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PHILOSOPHICAL ISSUES: ethics, corporate responsibility

CHARACTERS: Chris Barrett, Noam Chomsky, Michael Moore, Howard Zinn

OTHER FILMS BY DIRECTOR MARK ACHBAR: Manufacturing Consent: Noam Chomsky and the Media (1993)

SYNOPSIS: This documentary film is based on the nonfiction book by law professor Joel Bakan, The Corporation: The Pathological Pursuit of Profit and Power. Like the book, the film maintains that modern Corporations are driven by the motive to generate profits for shareholders, regardless of how this affects the interests of workers, society, or the environment. The corporation, in fact, is so driven by self-interest and financial greed that it fits the personality profile of a psychopathic individual. The film focuses on a select number of areas in which corporations have cause damage, including child labor, low wages, manipulative advertising, unhealthy foods, and environmental damage. The film juxtaposes comments by politically liberal activists with those by morally cynical defenders of the corporate status quo.


1. According to the film, the standard metaphor for a corporation is that of an apple within a barrel where most apples are good and just a few bad. Several CEO’s offered alternative metaphors, such as pieces of a jigsaw puzzle, a sports team, family unity, a telephone system, or an eagle. Less flattering metaphors are that of a devouring monster, a whale, or the Frankenstein monster. Are any of these metaphors more appropriate than others?

2. The movie opens indicating that the world dominance of corporations is a recent historical phenomenon, and in some ways has replaced the power of monarchies, the church, and other governing social institutions. If there will always be dominating, self-serving institutions, why is corporate rule today any worse than the alternatives?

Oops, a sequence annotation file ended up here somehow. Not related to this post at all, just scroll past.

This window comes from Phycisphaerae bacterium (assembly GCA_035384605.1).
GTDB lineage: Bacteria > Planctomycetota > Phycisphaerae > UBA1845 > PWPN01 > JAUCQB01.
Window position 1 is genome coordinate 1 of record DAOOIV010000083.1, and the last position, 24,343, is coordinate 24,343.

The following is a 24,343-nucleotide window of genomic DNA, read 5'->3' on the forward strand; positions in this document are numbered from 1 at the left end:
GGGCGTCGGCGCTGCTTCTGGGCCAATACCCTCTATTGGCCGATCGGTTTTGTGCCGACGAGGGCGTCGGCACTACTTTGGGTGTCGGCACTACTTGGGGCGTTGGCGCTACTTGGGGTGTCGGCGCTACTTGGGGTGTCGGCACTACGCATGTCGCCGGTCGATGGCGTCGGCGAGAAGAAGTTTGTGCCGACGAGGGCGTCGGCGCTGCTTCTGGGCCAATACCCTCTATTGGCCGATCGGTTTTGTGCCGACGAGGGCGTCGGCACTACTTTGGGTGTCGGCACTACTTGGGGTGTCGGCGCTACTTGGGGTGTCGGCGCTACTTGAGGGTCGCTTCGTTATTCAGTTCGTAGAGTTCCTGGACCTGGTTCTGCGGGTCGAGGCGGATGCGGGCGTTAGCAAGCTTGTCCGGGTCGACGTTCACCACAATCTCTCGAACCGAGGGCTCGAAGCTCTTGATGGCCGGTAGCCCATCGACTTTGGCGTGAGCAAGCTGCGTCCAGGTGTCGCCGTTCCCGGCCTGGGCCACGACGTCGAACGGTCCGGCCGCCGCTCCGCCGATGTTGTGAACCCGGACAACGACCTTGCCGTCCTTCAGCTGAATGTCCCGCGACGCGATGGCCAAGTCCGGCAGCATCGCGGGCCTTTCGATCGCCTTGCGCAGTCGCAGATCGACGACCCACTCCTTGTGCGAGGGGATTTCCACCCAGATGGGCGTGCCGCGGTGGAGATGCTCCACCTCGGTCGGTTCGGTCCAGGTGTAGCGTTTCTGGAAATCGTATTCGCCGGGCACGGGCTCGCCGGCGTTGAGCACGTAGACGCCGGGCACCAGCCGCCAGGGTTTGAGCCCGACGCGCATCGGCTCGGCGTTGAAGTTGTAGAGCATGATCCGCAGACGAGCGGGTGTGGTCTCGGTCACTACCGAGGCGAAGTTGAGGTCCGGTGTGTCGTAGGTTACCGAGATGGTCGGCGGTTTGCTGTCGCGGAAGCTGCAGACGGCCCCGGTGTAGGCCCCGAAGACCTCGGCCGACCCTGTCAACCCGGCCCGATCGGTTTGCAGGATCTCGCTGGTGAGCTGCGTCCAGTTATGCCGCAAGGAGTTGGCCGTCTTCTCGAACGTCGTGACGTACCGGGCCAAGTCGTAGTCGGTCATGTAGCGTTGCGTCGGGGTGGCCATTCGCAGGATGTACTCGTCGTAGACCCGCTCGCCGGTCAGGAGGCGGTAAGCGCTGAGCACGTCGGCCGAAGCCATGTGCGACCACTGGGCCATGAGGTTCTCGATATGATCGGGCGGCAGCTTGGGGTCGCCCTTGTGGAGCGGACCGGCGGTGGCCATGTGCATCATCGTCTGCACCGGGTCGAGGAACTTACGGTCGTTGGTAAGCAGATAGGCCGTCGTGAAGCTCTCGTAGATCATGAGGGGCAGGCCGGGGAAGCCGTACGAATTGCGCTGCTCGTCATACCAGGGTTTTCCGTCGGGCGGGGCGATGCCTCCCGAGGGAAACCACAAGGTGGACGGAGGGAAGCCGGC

3. Original 19th century corporations were limited in their tasks, shareholders were liable, and many had a finite lifespan. How would this limit the negative impact of corporations on society?

4. Constraints on corporations were lifted after the Civil War when the 14th amendment to the constitution extended the legal rights of persons to corporations. What if anything was so bad about this change?

5. One person stated that corporations “have no soul to save, no body to incarcerate.” What does this mean?

6. The notion of “externalities” is that corporations pass on problems and expenses to the public or taxpayers. What are some examples of this?

7. The film lists several features of psychopathic personality disorder and notes how they apply to corporations. These include the following: (1) callous unconcern for the feelings of others, (2) incapacity to maintain enduring relationships, (3) reckless disregard for the safety of others, (4) deceitfulness: repeated lying and conning others for profit, (5) incapacity to experience guilt, (6) failure to conform to social norms with respect to lawful behaviors. Are any of these exaggerations regarding the true nature of corporations?

8. A Monsanto product called Posilac (BST) is artificial hormone for factory farm cows that increase milk production. How does this product benefit the farmer?

9. One side effect of Prosilac is that it causes infection in cows, which results in pus getting into milk. It also requires giving cows antibiotics which cause strains of super viruses. Are these problems counterbalanced by the product’s economic benefits for farmers?

10. A commodities trader stated the following: “our information that we receive does not include anything about environmental conditions, because, until the environmental conditions become a commodity themselves, or are being traded, then obviously we will not have anything to do with that.” What does this imply about corporate concern for the environment?